Mindfulness: Practicing mindfulness and meditation can be a great way to reduce stress and control your thoughts. You can do it simply by sitting quietly for a few minutes while focusing on your breathing. You can find guided mindfulness exercises on the internet or on your phone. The Smiling Mind is one site that has a free app that you can download.
Exercise: It’s important to keep moving for both physical and mental health. Even if the gym is closed, you can still talk a walk or go for a jog. There are also plenty of online sources for group exercise activities like Zumba or yoga.
Healthy Eating: Food can be an easy go-to under stress. If you are fortunate to have all the food your family needs at home during this time, try to keep the snacking at bay and follow your internal hunger cues, rather than your nerves, to guide eating.
Routines: Even if you don’t have to get up and go to work right now, it can still be worthwhile to get up around the usual time, get dressed, and follow as many of your regular routines that you can.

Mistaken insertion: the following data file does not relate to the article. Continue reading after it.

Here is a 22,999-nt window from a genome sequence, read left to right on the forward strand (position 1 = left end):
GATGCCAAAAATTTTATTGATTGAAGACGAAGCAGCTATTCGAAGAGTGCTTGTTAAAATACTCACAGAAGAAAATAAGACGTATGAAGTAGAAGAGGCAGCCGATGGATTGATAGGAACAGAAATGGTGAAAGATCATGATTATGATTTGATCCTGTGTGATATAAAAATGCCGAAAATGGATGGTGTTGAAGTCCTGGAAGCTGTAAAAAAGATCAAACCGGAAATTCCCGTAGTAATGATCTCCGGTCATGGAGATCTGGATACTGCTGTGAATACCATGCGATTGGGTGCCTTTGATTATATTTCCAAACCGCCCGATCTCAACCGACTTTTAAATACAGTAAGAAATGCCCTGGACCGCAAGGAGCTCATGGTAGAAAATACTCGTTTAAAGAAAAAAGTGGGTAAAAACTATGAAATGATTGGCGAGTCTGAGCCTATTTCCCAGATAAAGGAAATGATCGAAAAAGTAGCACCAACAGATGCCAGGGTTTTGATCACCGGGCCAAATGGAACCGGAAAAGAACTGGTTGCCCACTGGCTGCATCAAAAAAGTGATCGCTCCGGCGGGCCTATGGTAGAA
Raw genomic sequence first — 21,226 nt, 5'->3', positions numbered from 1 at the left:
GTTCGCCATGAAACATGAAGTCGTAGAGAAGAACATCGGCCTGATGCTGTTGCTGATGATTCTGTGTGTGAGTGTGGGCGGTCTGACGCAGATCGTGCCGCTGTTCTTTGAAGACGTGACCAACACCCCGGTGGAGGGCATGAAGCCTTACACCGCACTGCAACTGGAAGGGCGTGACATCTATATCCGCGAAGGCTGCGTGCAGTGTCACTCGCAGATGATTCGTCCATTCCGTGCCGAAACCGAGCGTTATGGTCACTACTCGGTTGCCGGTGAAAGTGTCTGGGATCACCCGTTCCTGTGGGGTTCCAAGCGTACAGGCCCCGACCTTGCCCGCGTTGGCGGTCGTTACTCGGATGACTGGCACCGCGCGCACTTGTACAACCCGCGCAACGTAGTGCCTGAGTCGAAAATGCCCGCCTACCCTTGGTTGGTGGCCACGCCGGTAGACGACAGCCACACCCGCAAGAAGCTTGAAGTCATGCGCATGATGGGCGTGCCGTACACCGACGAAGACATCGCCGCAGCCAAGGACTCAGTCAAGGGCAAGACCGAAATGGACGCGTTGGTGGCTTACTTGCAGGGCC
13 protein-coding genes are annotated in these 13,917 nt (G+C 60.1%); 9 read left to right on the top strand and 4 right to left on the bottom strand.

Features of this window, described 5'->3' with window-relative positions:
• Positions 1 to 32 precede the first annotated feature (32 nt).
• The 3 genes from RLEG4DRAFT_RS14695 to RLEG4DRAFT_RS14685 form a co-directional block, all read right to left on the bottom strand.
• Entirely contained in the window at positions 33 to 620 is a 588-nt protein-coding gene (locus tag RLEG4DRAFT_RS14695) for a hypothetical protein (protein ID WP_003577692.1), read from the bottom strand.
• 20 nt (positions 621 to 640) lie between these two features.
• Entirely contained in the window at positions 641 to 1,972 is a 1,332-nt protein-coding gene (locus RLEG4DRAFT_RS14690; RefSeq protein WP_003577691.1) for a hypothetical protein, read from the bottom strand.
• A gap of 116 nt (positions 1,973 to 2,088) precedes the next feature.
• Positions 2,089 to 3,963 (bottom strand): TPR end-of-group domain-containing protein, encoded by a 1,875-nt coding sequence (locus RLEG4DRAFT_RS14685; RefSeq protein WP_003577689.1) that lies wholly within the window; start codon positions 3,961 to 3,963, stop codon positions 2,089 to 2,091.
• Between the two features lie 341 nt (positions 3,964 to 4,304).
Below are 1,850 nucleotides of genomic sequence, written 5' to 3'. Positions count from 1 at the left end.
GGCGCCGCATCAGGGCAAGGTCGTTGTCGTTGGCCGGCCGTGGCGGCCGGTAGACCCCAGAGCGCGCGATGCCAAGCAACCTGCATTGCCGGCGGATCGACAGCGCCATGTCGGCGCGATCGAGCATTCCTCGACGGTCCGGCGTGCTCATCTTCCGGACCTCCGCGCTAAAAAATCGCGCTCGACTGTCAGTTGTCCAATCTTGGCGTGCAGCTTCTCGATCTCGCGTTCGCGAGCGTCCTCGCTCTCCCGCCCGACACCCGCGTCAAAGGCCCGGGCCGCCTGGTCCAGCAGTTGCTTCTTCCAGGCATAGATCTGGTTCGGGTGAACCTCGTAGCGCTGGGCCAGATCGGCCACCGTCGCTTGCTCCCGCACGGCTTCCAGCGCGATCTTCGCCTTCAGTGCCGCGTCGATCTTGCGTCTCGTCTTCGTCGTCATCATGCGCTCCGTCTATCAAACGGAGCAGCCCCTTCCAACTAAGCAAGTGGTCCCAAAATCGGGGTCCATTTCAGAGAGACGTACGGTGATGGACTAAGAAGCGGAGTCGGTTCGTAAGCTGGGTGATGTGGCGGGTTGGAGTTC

Not too Much News: Sure it is important to keep informed, but that doesn’t mean you have to be listening to coronavirus news all the time. Unreliable sources can also fuel anxiety with their dire predictions and exaggerated doomsday scenarios.
Help Others! While it can seem these days that you barely have enough in the tank to take care of yourself and loved ones, giving what you can to others during this time of need can benefit everyone involved. Whether it be money, volunteer time, or even messages of gratitude and appreciation to the many people working so hard how for all of us.
Resources for Self-Care
Engaging Health - steps to whole-health and wellness
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Do you have a mental health related question that you would like to ask experts here at DMH? Have you come up with a useful tip to maintain good mental health for you or your family? Send us an email at AHS.DMHCOVID19Info@vermont.gov and we’ll respond as soon as possible.